Feb 8, 2015: Movies watched this week

Here are the movies I watched this past week:

The Cold Lands (2013)


Link: The Cold Lands

Summary: After his mother dies, a young teenager runs away in an attempt to keep his independence.

Thoughts: I’m not sure what they were aiming to create with this film. It felt meandering and pointless. The film begins with a mother and son, living in poor conditions in the boonies. While the mother is strict to the point of unbelievable ridiculousness (“You want a TV? No, haha! A violent video game? Of course not!” Wow, what believable writing!) and obviously has some issues, it’s also clear she means well and is trying her best. When she dies, so does all semblance of a story. The remainder of the film features little more than the kid wandering around the forest before meeting up with an older rogue-mentor who arbitrarily takes the kid under his wing, attempting to train him in the ways of the rogue-mentality, but the relationship has very little story substance, so no nuggets of wisdom are ever really offered between the two of them. And with some pointless nudity in the mix, we have a pretty waste-of-time movie here.

Clandestine Childhood (2011)


Link: Clandestine Childhood

Summary: A child attempts to have a normal childhood despite his parents being secret guerrilla soldiers who are attempting to battle Argentine’s military government.

Thoughts: Since the film is from the child’s point-of-view, we never really get much of the politics his parents are fighting for. (One familiar with Argentina’s history in the late 70’s and early 80’s would probably understand the conflict better, but I’m not one of them.) But one need not understand the political conflict to understand the child’s struggle to find and keep friends while never being allowed to reveal his real name at school, or use the phone at home, etc. Much of his story begins to revolve around his relationship with a girlfriend whom he realizes he can’t be completely honest with. The film does its best with the elements it includes, but by the film’s end, it unfortunately doesn’t feel like much. Overall, it’s an OK film, but I don’t think it stands out; there’s no strong theme to glue all the elements together, at least not one I saw.

Annabelle (2014)


Link: Annabelle

Summary: A member of the occult dies with an ugly creepy doll in her hands, which then becomes possessed and haunts its owner’s family.

Thoughts: A red crayon rolls out of a room; upon entering, the words “her soul” and random scribbles are written in red crayon all over the ceiling. It’s that kind of cheesy ridiculous laughable horror film cliche that this entire movie is made of. It’s not scary or even thematically interesting. The attempted jump scares don’t even make you jump. And yet this film had a budget of $6 million and made $256 million. That’s the most horrific thing about this film. Clearly the horror movie business is the business to be in.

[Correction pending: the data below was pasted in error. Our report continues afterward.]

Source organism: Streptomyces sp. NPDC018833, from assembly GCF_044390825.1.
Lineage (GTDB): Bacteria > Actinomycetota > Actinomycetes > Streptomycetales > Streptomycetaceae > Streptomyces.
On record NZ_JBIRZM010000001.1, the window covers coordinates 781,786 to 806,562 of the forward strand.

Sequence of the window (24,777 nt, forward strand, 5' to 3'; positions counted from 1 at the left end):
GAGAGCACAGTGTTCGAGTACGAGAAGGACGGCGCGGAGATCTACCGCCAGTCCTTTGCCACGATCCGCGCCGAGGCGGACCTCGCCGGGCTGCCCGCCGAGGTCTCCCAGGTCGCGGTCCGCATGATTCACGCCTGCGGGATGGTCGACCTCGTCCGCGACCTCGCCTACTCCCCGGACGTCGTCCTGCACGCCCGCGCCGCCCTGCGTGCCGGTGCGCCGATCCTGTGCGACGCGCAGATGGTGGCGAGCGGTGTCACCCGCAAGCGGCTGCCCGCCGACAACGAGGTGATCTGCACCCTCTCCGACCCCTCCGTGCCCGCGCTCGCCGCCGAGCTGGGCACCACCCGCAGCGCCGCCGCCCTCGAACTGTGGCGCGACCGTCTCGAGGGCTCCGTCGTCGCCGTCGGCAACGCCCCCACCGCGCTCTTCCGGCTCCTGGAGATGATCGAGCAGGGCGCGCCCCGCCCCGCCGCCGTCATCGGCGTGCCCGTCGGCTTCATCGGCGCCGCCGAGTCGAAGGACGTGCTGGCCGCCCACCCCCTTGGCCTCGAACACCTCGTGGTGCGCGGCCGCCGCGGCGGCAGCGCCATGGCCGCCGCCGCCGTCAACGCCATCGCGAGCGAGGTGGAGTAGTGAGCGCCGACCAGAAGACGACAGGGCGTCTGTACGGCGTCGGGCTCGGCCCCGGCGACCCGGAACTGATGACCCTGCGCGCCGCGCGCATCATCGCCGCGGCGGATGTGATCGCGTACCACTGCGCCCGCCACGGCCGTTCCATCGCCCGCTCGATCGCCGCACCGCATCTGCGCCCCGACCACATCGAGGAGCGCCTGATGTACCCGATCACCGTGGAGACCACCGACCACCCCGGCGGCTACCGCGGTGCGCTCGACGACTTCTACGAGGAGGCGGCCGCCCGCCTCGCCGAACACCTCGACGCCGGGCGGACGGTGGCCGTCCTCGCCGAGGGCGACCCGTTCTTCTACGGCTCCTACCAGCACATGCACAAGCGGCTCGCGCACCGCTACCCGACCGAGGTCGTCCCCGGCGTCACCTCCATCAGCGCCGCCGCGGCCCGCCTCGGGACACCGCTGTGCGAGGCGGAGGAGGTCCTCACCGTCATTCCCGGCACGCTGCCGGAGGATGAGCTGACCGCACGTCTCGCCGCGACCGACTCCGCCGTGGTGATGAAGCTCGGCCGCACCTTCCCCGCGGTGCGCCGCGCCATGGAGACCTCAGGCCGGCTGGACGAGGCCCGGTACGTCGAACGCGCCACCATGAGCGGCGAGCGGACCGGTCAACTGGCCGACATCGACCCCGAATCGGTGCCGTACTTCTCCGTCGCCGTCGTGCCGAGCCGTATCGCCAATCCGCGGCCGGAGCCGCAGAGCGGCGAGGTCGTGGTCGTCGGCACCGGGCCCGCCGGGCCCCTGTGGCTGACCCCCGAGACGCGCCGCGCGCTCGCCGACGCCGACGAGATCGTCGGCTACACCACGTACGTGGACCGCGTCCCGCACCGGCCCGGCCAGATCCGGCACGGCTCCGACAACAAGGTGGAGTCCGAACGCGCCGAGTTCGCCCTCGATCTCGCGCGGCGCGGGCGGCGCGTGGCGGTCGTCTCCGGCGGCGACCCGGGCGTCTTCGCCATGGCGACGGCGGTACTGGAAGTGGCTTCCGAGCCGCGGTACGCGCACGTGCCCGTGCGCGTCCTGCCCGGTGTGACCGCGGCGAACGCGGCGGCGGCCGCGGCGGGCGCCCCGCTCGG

Lucy (2013)


Link: Lucy

Summary: A woman is drugged with a drug that allows her to use ever-increasing percentages of her brain! As a result, she gains various super powers, which she uses to… do action movie stuff!

Thoughts: If one can forgive the ridiculous science of the premise, there’s not really much of a story besides action film action with super powers. Or at least I couldn’t understand what the story was supposed to be. Lucy sets out to stop the bad guys, who were injecting people with the drug for what purpose again? The film also tries to be profound about the profound truths about nature, but none of it really seems to make any sense, as far as I can tell. For example, after becoming super-smart (supposedly), Lucy says: “Humans consider themselves unique so they’ve rooted their whole theory of existence on their uniqueness. One is their unit of measure, but it’s not. All social systems we’ve put into place are a mere sketch. One plus one equals two. That’s all we’ve learned, but one plus one has never equaled two. There are, in fact, no numbers and no letters. We’ve codified our existence to bring it down to human size to make it comprehensible. We’ve created a scale so that we can forget its unfathomable scale.” Ah! How profound! Um… what the hell are you talking about?! And how do your profound insights make your super-powers possible? Eh, maybe I can’t forgive the ridiculousness of the premise; in trying to think about how I would fix it, I think I’d have to change the premise. It just doesn’t fundamentally make sense for these super-powers to be naturally inherent in every human brain, just needing drugs (or profound understanding?) to unlock them. Not that I don’t believe the human brain doesn’t have abilities humans have not yet unlocked (we do not yet understand how intelligence works); I just don’t believe these abilities include teleportation, time-travel, telekinesis, etc. The film does have some fun action sequences and some humor (wish there had been more), but not much else. And the Samsung product placement is really subtle, you probably won’t notice it, especially with what little portion of your brain you’re using.